It's surprising the number of questions I get about something as seemingly simple as screen captures. But really, it's not the most intuitive thing to do in Windows.
While the commands and tools haven't changed in years -- going back at least to Windows 98, and probably prior to that -- the process is neither obvious nor documented in a single place within Windows help.
So here's my tutorial for taking a screen shot.
First, get your screen ready for having its picture taken.
Generally speaking, the resolution (the number of pixels wide and high) of your screen is not very important. Keeping your screen resolution and window sizes consistent between screens is good practice, but beyond that it doesn't matter much.
Color depth is important and should be set as high as possible. On most modern systems this means setting the color to Highest (32 bit) in the display properties. In Windows Vista, you get to this setting by right-clicking the desktop, clicking Personalize, then clicking Display Settings.
If you are capturing a screen for use in print, such as MSDN Magazine or TechNet Magazine, you need to turn ClearType off. See my posting about ClearType on the MSDN Magazine blog for details.
If you are capturing a screen for use online, such as on a web site, ClearType can stay on.
I also like to turn off transparency in Windows Vista, just because it provides a cleaner border around windows without losing the other Aero visual cues. With transparency on, you may see other windows behind the object of your screenshot, and this may be distracting. This is covered in my ClearType post.
Enough talk. Time for action.
Open the application window or dialog box you want to capture. Can you resize the window? Try sizing it so that you show all of the relevant information, but not too much unused "white" space.
Now it's time to actually capture the screen. This is all you have to do:
Done. This captures only the active window to the clipboard. (Note that, if for some reason you wanted to capture your entire desktop, you could just press the PrtScn key.)
OK, so you've captured the window. Now what? Well, presumably you want to use it somewhere, so let's save the screen capture to a file. You don't need any fancy graphics software. Just use the accessories already provided in Windows.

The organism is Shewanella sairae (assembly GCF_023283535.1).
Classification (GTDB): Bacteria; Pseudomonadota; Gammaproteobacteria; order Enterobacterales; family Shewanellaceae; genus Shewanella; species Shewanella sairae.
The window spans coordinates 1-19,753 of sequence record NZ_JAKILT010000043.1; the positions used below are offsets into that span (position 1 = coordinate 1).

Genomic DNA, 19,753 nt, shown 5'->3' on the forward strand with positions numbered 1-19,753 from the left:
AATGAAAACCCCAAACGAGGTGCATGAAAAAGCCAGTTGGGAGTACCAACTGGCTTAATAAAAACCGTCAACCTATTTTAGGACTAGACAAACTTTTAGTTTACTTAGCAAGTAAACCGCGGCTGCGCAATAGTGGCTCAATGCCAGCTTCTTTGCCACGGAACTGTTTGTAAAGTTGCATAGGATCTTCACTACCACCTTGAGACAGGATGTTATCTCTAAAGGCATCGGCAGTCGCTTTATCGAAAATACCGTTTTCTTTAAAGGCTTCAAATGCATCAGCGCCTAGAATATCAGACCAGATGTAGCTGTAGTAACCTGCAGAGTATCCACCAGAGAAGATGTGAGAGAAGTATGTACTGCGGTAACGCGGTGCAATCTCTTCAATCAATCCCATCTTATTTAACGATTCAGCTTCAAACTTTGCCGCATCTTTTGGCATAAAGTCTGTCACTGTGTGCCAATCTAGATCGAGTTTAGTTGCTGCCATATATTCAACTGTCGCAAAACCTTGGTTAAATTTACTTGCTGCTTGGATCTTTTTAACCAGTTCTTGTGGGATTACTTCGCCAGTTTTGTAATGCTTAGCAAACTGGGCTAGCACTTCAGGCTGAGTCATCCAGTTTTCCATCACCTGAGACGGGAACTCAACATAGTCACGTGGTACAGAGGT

Done. That's it. You've captured a screen shot that can be used almost anywhere.
That's pretty much all there is to taking a screen shot. To get the most out of your screens, here are a few additional suggestions:
If you can resize the window, I find that around 800 pixels across is a good size that shows enough screen real estate but is readable online or in print.
It's also a good idea to avoid displaying any personally identifying information in a screen capture. If you need names for people or companies, or maybe an address or phone number, contact your editor to see whether any guidelines are in place for these things. If you're writing for one of the magazines, we have lists of approved names, and using these up front saves a lot of effort retaking screen shots later.
Don't resize your screens. If your screens are going to be in a print article, the production staff can do any necessary resizing in a way that is best suited to the needs of our offset printing process.
Finally, don't convert your screens to PNG or JPEG format. JPEG is a lossy format that will create artifacts in the image. It looks lousy, and we'll just end up asking you to retake the screens. Likewise, don't think saving JPEGs as BMP files will fool us. Once you've lost data in the compression process, you can never get it back. Therefore, save your screens as BMPs from the start and keep those files. If we need JPEGs -- such as for a web version of an article -- it's trivial to create appropriate images from the source BMP files.